God Is Red
The Secret Story of How Christianity Survived and Flourished in Communist China
By Liao Yiwu
(HarperOne, Hardcover, 9780062078469, 256pp.)
Publication Date: September 2011
Other Editions of This Title: Paperback
When journalist Liao Yiwu first stumbled upon a vibrant Christian community in the officially secular China, he knew little about Christianity. In fact, he'd been taught that religion was evil, and that those who believed in it were deluded, cultists, or imperialist spies. But as a writer whose work has been banned in China and has even landed him in jail, Liao felt a kinship with Chinese Christians in their unwavering commitment to the freedom of expression and to finding meaning in a tumultuous society.
Unwilling to let his nation lose memory of its past or deny its present, Liao set out to document the untold stories of brave believers whose totalitarian government could not break their faith in God, including:
- The over-100-year-old nun who persevered in spite of beatings, famine, and decades of physical labor, and still fights for the rightful return of church land seized by the government
- The surgeon who gave up a lucrative Communist hospital administrator position to treat villagers for free in the remote, mountainous regions of southwestern China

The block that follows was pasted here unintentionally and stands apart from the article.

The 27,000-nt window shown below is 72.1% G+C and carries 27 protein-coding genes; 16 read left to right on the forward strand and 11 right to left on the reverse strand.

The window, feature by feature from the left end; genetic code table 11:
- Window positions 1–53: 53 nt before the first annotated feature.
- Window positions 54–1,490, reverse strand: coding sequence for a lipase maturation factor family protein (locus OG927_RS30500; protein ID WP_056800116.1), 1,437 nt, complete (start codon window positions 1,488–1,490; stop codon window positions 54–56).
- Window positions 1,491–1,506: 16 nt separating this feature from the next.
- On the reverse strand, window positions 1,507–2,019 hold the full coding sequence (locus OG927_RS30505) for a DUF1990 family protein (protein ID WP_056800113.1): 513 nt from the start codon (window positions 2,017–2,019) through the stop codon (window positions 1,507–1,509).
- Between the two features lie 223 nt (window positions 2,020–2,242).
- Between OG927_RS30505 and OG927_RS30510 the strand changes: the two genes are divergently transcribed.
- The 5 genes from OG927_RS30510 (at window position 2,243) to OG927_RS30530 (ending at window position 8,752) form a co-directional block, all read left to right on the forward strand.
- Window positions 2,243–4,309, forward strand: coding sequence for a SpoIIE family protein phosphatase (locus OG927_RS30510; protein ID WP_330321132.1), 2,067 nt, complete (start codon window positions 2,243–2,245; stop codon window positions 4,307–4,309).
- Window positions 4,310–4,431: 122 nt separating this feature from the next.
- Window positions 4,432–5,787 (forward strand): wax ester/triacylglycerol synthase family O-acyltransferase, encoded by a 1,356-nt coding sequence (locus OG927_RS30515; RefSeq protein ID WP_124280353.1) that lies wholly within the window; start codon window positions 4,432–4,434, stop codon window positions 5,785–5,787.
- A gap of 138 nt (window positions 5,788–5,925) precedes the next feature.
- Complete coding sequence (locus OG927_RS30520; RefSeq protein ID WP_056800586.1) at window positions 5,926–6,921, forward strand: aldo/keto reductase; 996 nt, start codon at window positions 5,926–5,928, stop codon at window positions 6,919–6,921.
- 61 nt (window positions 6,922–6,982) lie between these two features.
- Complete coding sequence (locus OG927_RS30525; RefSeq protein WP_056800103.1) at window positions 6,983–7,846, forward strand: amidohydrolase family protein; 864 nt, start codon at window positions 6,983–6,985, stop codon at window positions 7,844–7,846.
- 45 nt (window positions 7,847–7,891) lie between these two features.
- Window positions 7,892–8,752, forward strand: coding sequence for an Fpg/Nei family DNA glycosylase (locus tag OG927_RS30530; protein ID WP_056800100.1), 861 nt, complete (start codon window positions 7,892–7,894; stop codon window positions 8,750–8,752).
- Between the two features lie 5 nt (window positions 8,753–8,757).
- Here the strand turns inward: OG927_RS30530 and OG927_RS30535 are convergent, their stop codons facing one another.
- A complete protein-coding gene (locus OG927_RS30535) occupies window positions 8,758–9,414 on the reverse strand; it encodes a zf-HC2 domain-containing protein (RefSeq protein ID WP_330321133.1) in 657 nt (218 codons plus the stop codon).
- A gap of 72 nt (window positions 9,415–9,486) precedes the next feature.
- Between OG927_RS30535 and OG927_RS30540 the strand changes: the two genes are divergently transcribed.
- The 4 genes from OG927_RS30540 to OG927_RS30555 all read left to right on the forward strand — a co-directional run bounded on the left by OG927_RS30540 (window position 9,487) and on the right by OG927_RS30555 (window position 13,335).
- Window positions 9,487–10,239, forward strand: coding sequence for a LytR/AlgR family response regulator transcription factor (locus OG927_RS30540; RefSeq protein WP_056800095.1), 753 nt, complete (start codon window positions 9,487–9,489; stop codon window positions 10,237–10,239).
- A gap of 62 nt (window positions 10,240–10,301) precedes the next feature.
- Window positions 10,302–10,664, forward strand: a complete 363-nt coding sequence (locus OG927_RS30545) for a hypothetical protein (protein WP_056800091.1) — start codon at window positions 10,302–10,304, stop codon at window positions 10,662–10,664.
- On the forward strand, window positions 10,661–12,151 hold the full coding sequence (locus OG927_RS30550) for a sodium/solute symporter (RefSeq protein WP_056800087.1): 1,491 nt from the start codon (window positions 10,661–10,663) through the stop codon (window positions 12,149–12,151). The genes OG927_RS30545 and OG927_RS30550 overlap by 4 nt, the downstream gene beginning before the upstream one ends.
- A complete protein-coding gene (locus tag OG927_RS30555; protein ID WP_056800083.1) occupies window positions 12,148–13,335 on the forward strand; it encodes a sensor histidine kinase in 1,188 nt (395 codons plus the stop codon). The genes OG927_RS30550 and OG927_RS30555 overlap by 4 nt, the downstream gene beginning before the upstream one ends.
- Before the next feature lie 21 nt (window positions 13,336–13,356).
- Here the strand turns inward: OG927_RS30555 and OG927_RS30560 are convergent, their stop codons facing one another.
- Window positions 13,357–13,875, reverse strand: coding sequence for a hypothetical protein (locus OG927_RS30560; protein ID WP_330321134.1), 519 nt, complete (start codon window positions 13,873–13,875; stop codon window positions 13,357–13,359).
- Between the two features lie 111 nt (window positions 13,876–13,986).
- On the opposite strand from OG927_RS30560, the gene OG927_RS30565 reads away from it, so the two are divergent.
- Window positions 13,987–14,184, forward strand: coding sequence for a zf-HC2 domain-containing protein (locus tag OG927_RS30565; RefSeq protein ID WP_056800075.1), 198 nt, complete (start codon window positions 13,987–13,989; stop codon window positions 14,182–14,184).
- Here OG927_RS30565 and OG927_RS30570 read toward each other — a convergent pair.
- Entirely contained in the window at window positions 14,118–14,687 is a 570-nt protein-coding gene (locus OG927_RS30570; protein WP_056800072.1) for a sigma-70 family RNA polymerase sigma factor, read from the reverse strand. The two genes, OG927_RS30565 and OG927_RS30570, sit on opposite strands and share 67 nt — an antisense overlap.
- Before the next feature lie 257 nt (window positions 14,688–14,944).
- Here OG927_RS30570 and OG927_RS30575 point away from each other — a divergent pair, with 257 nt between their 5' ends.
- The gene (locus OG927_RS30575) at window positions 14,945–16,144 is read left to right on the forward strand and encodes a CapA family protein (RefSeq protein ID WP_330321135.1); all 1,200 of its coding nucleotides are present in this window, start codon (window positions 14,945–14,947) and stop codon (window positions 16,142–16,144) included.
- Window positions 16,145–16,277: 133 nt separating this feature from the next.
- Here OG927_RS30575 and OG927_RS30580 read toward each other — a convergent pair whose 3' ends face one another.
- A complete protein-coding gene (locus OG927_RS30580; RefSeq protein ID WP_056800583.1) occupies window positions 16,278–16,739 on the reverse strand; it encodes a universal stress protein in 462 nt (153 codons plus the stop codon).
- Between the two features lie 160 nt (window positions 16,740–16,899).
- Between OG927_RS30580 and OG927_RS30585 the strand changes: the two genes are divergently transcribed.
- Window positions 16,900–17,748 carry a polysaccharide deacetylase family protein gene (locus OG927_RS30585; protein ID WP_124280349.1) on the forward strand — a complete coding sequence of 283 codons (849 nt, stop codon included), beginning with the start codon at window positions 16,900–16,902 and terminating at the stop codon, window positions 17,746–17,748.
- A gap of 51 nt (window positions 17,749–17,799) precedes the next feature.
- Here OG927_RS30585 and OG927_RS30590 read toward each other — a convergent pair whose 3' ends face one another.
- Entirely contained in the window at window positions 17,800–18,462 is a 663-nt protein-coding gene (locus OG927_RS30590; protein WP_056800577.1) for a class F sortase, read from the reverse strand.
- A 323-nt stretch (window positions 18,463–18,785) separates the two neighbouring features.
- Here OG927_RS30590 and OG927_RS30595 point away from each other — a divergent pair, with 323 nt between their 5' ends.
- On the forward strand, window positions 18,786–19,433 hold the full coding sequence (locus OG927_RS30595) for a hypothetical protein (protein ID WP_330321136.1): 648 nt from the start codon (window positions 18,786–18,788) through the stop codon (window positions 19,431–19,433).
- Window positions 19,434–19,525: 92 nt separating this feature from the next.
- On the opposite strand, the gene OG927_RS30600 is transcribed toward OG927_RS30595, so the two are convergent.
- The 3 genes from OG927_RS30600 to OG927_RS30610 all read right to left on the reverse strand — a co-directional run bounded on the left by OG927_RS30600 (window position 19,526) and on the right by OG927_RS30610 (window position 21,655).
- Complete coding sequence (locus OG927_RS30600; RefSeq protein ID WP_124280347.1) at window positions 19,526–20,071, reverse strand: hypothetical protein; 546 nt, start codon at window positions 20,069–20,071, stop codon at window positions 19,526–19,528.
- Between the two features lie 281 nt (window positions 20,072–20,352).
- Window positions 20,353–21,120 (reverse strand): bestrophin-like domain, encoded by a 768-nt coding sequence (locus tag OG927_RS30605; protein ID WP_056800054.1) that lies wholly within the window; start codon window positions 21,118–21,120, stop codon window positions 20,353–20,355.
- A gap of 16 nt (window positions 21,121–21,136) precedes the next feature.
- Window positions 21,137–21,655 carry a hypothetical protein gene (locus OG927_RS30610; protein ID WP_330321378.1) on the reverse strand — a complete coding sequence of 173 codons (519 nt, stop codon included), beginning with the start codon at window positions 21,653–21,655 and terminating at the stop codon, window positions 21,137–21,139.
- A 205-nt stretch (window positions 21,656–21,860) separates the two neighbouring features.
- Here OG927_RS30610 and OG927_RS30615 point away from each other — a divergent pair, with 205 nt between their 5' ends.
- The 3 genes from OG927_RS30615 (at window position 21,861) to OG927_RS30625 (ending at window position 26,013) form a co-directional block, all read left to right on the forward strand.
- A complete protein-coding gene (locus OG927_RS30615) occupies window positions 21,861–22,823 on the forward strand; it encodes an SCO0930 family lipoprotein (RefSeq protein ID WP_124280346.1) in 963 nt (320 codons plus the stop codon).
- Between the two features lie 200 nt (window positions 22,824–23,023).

- The Protestant minister, now memorialized in London's Westminster Abbey, who was executed during the Cultural Revolution as "an incorrigible counterrevolutionary"
This ultimately triumphant tale of a vibrant church thriving against all odds serves as both a powerful conversation about politics and spirituality and a moving tribute to China's valiant shepherds of faith, who prove that a totalitarian government cannot control what is in people's hearts.
Liao Yiwu is a critic of the Chinese regime, for which he has been imprisoned and his works have been banned. He is the author of The Corpse Walker: Real Life Stories, China from the Bottom Up and a forthcoming memoir. In 2011, Liao dramatically escaped from China and now splits his time between the United States and Germany.
Wenguang Huang is a writer, journalist, and translator whose articles and translations have appeared in The Wall Street Journal Asia, Chicago Tribune, and The Paris Review. He is also the author of The Little Red Guard: A Family Memoir.
“Liao’s coverage of Christians allows truth to shine in the darkness. That’s the beauty of his writings.”
-Liu Xiaobo, 2010 Nobel Peace Prize winner
“There is the authorized version of life in China propagated by the Communist Party, and then there is the unauthorized version. Liao Yiwu is one of the foremost authors of the latter, for which he has paid a steep price.”
-Wall Street Journal
“God Is Red is the most wonderfully surprising report on the church in China I’ve seen, and Liao Yiwu is the best literary guide since Vergil.”
-John Wilson, Editor, Books & Culture
“A subtle and sober account by one of the foremost banned writers of contemporary China. An irresistible read, pulsating with humanity.”
-Lian Xi, author of Redeemed by Fire: The Rise of Popular Christianity in Modern China